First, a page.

Caitlin Flynn
Updated Sep 03, 2016 @ 10:26 am
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Credit: NBC

People often wonder why the majority of sexual assault victims don’t come forward. And if they wait to press charges, many people are convinced the delay is damning evidence that they’re lying. Case in point — the high-profile St. Paul’s case, which went to trial last summer. The victim, who publicly identified herself as Chessy Prout in a Today show interview on August 30, waited almost one week before telling friends, family, and police about the assault.

Prout’s attacker, Owen Labrie, was convicted of sexual assault, but acquitted of the more serious rape charge. And despite the fact that waiting to speak up is extremely common for survivors, Owen Labrie’s defense attorney harped on it throughout the trial. Prout was on the witness stand for three days, and she recalled on the Today show that Labrie’s attorney asked her why she was so “hazy” in the days after her assault. “I looked at [him] in disbelief and said, ‘I was raped!'” Prout told Savannah Guthrie.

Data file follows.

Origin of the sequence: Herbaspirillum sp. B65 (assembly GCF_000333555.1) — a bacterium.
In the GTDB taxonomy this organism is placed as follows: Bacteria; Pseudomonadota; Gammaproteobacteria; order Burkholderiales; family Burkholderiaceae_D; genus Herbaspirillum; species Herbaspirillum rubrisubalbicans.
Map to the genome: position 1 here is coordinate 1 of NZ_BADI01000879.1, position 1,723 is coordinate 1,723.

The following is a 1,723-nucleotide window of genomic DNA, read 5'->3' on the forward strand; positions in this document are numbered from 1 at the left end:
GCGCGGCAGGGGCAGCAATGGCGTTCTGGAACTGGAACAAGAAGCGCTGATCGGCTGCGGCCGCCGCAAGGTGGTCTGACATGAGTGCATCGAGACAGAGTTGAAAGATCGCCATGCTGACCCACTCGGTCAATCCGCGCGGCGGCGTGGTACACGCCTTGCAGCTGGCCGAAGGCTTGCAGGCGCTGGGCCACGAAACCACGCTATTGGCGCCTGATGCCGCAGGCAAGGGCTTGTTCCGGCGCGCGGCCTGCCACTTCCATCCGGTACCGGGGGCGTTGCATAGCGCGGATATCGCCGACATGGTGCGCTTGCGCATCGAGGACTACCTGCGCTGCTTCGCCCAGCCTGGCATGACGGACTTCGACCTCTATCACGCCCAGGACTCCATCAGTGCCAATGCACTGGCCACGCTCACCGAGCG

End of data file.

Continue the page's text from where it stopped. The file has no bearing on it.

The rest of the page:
During Labrie’s trial last summer, Prout remained anonymous and news footage disguised her voice when playing audio of her testimony. Still, she faced intense backlash on the Internet — nauseating comments under online news stories slammed her and accused her of “crying rape” because she regretted having sex with Labrie.

People who had never met her called her a “liar” (and worse), and brought up the fact that she came from a wealthy family — despite the fact that her financial situation had absolutely nothing to do with the charges. Disturbing message boards popped up, revealing her name and her family’s home address. This makes it all the more admirable that she has chosen to publicly speak out, identifying her name and face.